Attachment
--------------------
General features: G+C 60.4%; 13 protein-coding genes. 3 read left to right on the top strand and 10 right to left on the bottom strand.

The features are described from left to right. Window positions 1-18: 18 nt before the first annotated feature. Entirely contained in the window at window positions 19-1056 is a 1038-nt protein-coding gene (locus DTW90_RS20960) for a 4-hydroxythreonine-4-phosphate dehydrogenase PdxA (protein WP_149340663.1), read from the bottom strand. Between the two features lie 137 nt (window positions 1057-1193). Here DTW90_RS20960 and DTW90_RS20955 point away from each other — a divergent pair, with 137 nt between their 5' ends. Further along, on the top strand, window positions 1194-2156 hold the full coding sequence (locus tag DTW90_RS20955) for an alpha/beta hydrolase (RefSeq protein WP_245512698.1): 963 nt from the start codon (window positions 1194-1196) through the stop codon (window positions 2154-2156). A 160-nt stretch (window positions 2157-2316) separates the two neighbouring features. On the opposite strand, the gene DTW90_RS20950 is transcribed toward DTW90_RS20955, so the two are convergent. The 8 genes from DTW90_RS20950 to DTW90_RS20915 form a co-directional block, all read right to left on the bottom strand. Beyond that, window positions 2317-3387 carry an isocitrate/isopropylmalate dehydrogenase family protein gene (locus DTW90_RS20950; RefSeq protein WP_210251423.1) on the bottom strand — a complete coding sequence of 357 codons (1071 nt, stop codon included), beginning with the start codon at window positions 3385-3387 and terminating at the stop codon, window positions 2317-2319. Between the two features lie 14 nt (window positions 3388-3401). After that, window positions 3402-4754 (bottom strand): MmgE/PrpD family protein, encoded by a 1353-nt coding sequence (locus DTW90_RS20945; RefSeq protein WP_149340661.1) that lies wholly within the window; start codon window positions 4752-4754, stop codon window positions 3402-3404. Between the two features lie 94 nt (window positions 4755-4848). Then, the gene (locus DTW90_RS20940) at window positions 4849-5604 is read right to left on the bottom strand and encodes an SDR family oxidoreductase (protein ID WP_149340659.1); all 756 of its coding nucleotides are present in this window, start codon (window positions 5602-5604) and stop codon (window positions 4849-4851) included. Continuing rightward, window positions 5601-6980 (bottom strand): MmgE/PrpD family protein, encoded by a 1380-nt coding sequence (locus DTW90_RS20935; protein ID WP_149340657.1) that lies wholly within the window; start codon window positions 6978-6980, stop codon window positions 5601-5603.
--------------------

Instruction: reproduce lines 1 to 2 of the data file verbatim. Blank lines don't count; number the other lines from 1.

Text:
General features: G+C 60.4%; 13 protein-coding genes. 3 read left to right on the top strand and 10 right to left on the bottom strand.

The features are described from left to right. Window positions 1-18: 18 nt before the first annotated feature. Entirely contained in the window at window positions 19-1056 is a 1038-nt protein-coding gene (locus DTW90_RS20960) for a 4-hydroxythreonine-4-phosphate dehydrogenase PdxA (protein WP_149340663.1), read from the bottom strand. Between the two features lie 137 nt (window positions 1057-1193). Here DTW90_RS20960 and DTW90_RS20955 point away from each other — a divergent pair, with 137 nt between their 5' ends. Further along, on the top strand, window positions 1194-2156 hold the full coding sequence (locus tag DTW90_RS20955) for an alpha/beta hydrolase (RefSeq protein WP_245512698.1): 963 nt from the start codon (window positions 1194-1196) through the stop codon (window positions 2154-2156). A 160-nt stretch (window positions 2157-2316) separates the two neighbouring features. On the opposite strand, the gene DTW90_RS20950 is transcribed toward DTW90_RS20955, so the two are convergent. The 8 genes from DTW90_RS20950 to DTW90_RS20915 form a co-directional block, all read right to left on the bottom strand. Beyond that, window positions 2317-3387 carry an isocitrate/isopropylmalate dehydrogenase family protein gene (locus DTW90_RS20950; RefSeq protein WP_210251423.1) on the bottom strand — a complete coding sequence of 357 codons (1071 nt, stop codon included), beginning with the start codon at window positions 3385-3387 and terminating at the stop codon, window positions 2317-2319. Between the two features lie 14 nt (window positions 3388-3401). After that, window positions 3402-4754 (bottom strand): MmgE/PrpD family protein, encoded by a 1353-nt coding sequence (locus DTW90_RS20945; RefSeq protein WP_149340661.1) that lies wholly within the window; start codon window positions 4752-4754, stop codon window positions 3402-3404. Between the two features lie 94 nt (window positions 4755-4848). Then, the gene (locus DTW90_RS20940) at window positions 4849-5604 is read right to left on the bottom strand and encodes an SDR family oxidoreductase (protein ID WP_149340659.1); all 756 of its coding nucleotides are present in this window, start codon (window positions 5602-5604) and stop codon (window positions 4849-4851) included. Continuing rightward, window positions 5601-6980 (bottom strand): MmgE/PrpD family protein, encoded by a 1380-nt coding sequence (locus DTW90_RS20935; protein ID WP_149340657.1) that lies wholly within the window; start codon window positions 6978-6980, stop codon window positions 5601-5603.